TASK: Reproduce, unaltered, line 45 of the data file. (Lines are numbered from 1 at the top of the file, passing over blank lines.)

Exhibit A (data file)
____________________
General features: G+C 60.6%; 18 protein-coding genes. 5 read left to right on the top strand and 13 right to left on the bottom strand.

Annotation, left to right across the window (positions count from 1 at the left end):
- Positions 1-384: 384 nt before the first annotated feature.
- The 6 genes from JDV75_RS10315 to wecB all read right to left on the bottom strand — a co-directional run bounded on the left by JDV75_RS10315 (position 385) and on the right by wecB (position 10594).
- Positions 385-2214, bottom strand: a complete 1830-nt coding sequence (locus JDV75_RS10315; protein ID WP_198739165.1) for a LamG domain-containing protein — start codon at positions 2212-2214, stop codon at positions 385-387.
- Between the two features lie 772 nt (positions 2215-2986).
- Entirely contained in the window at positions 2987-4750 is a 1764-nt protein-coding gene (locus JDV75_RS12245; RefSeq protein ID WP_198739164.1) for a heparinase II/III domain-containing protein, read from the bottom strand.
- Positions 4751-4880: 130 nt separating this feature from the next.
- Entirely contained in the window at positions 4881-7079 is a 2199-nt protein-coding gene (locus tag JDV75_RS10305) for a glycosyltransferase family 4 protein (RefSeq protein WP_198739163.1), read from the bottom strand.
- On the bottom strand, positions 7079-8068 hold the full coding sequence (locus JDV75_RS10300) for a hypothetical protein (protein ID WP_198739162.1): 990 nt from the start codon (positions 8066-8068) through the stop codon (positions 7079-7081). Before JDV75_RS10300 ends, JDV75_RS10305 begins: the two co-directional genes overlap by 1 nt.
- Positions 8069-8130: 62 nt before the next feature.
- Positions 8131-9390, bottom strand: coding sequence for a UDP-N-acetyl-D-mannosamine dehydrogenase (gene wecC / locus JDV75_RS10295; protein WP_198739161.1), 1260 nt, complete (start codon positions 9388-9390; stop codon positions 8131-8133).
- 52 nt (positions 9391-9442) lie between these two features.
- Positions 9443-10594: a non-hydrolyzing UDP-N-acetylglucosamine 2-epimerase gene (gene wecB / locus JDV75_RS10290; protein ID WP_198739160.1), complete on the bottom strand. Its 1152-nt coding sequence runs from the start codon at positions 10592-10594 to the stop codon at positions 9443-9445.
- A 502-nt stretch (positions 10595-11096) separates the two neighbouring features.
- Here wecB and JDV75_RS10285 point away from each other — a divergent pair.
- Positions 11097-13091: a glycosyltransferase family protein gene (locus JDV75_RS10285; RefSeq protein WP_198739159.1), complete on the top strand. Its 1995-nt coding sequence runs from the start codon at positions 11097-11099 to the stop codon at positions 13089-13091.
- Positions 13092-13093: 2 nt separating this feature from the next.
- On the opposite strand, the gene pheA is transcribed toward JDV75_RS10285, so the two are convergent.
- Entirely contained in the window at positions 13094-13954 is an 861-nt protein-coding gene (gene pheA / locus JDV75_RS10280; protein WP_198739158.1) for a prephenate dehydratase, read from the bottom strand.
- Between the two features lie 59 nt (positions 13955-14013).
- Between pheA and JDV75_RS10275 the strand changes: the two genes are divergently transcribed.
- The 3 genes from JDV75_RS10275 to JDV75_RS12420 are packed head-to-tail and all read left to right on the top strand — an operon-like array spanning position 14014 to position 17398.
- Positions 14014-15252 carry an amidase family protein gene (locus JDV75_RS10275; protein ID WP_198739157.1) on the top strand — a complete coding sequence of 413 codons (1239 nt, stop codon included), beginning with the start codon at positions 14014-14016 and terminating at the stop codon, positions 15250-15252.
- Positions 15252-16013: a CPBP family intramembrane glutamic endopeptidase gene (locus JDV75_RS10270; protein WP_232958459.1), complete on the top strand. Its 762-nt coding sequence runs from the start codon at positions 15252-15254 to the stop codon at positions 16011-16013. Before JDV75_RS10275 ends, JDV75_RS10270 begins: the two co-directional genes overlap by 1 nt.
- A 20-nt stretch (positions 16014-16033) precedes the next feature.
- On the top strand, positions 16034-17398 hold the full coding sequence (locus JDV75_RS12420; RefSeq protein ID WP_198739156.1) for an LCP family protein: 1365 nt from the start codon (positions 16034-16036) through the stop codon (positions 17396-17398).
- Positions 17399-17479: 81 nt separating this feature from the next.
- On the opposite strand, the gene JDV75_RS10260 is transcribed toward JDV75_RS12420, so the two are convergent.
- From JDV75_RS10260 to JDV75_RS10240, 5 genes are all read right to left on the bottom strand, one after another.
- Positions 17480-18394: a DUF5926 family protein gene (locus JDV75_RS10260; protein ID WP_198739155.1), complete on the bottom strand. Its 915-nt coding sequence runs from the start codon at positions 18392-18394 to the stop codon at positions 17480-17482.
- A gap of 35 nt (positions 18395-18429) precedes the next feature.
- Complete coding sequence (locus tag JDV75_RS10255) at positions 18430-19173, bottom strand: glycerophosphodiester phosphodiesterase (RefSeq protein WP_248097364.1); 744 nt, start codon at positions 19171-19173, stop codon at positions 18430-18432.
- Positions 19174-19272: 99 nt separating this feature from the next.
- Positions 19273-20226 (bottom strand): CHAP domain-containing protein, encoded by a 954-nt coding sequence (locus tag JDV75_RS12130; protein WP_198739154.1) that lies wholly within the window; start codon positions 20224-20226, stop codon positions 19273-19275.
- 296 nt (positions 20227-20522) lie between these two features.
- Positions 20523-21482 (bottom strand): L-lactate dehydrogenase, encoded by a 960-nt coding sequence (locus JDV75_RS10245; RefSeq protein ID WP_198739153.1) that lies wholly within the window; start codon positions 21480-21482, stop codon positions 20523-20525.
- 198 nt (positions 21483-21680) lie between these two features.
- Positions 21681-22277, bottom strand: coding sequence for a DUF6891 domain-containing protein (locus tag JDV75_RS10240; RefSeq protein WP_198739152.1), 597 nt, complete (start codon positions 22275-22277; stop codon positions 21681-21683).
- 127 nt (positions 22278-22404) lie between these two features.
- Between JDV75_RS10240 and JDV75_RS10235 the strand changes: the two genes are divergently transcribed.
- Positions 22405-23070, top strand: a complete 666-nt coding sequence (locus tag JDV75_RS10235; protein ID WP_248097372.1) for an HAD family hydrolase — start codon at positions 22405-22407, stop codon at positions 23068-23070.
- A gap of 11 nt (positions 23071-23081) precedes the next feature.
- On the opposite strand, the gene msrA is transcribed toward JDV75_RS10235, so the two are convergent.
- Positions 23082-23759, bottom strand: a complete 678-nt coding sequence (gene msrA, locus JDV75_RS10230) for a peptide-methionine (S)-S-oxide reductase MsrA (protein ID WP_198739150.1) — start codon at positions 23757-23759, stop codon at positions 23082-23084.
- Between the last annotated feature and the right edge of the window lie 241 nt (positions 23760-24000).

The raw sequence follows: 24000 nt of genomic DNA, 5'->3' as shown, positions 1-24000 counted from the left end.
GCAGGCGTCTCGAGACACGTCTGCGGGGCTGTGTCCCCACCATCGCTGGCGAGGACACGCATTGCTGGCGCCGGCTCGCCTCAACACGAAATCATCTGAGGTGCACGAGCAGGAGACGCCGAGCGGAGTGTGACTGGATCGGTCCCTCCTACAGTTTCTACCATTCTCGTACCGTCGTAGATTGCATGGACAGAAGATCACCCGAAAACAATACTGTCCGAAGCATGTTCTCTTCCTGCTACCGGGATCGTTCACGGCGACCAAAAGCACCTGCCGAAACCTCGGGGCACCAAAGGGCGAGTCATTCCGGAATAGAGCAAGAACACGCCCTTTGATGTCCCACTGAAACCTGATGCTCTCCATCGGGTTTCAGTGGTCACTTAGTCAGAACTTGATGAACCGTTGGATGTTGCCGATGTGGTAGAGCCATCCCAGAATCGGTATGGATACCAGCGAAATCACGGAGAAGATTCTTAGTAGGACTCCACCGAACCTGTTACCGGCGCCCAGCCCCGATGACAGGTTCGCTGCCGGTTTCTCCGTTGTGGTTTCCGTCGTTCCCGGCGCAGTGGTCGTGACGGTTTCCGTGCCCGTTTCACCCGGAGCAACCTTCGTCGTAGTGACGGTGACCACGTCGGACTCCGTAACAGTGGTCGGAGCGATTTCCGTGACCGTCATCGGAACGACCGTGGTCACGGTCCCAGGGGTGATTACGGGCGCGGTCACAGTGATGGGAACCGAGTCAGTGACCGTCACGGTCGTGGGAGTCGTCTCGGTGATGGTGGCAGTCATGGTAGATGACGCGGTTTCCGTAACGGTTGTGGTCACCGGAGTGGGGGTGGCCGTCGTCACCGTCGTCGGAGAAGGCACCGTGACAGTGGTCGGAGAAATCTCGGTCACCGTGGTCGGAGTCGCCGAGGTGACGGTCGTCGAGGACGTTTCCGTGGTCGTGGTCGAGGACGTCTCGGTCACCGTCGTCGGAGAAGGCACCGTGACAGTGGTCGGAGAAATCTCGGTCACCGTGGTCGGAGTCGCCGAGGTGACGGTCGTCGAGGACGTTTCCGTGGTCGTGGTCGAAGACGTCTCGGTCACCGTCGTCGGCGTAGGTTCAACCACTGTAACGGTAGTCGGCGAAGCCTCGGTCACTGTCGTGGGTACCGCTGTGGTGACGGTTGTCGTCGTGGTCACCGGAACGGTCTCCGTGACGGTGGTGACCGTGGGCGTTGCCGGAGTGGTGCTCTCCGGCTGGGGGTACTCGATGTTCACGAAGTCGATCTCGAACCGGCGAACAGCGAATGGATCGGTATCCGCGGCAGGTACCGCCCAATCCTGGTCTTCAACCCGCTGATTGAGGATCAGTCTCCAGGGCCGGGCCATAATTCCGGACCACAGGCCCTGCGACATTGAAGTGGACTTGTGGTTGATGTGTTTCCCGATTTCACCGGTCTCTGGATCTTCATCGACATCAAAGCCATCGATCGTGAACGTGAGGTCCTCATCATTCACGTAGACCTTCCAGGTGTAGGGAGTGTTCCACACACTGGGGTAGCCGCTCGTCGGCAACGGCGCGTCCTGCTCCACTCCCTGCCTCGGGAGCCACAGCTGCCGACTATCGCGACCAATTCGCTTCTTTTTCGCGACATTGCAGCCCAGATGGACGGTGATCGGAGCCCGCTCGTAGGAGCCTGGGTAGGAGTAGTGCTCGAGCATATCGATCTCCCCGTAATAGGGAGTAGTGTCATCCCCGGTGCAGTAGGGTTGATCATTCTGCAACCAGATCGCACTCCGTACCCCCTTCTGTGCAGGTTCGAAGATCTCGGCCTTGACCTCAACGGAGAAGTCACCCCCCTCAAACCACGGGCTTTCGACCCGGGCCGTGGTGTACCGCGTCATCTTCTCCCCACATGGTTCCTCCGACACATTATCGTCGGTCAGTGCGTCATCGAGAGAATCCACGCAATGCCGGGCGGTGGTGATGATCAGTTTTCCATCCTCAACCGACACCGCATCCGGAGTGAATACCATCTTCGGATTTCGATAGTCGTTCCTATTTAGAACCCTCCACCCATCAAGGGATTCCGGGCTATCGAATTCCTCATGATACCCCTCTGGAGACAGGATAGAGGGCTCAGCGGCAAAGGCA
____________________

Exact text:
- Positions 23082-23759, bottom strand: a complete 678-nt coding sequence (gene msrA, locus JDV75_RS10230) for a peptide-methionine (S)-S-oxide reductase MsrA (protein ID WP_198739150.1) — start codon at positions 23757-23759, stop codon at positions 23082-23084.